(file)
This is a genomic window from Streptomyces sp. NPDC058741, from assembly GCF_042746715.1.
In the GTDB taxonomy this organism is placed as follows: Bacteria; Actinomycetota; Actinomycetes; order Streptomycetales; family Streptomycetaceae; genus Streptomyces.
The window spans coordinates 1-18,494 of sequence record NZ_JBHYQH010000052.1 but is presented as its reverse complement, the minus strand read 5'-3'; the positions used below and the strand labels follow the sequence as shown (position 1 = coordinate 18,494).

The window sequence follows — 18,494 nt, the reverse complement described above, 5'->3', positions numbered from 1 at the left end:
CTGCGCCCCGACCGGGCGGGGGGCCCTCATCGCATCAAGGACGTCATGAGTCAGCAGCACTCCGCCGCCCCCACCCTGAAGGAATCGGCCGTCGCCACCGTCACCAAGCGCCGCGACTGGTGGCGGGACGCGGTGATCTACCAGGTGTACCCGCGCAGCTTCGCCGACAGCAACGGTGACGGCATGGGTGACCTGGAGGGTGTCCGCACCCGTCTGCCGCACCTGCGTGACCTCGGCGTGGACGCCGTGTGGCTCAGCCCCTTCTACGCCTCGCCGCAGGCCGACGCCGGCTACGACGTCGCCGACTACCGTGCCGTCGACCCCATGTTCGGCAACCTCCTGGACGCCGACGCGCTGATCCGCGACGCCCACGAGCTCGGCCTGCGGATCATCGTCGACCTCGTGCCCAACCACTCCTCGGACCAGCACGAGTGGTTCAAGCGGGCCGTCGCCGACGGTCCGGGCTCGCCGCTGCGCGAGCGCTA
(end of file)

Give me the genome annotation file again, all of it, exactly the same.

This is a genomic window from Streptomyces sp. NPDC058741, from assembly GCF_042746715.1.
In the GTDB taxonomy this organism is placed as follows: Bacteria; Actinomycetota; Actinomycetes; order Streptomycetales; family Streptomycetaceae; genus Streptomyces.
The window spans coordinates 1-18,494 of sequence record NZ_JBHYQH010000052.1 but is presented as its reverse complement, the minus strand read 5'-3'; the positions used below and the strand labels follow the sequence as shown (position 1 = coordinate 18,494).

The window sequence follows — 18,494 nt, the reverse complement described above, 5'->3', positions numbered from 1 at the left end:
CTGCGCCCCGACCGGGCGGGGGGCCCTCATCGCATCAAGGACGTCATGAGTCAGCAGCACTCCGCCGCCCCCACCCTGAAGGAATCGGCCGTCGCCACCGTCACCAAGCGCCGCGACTGGTGGCGGGACGCGGTGATCTACCAGGTGTACCCGCGCAGCTTCGCCGACAGCAACGGTGACGGCATGGGTGACCTGGAGGGTGTCCGCACCCGTCTGCCGCACCTGCGTGACCTCGGCGTGGACGCCGTGTGGCTCAGCCCCTTCTACGCCTCGCCGCAGGCCGACGCCGGCTACGACGTCGCCGACTACCGTGCCGTCGACCCCATGTTCGGCAACCTCCTGGACGCCGACGCGCTGATCCGCGACGCCCACGAGCTCGGCCTGCGGATCATCGTCGACCTCGTGCCCAACCACTCCTCGGACCAGCACGAGTGGTTCAAGCGGGCCGTCGCCGACGGTCCGGGCTCGCCGCTGCGCGAGCGCTA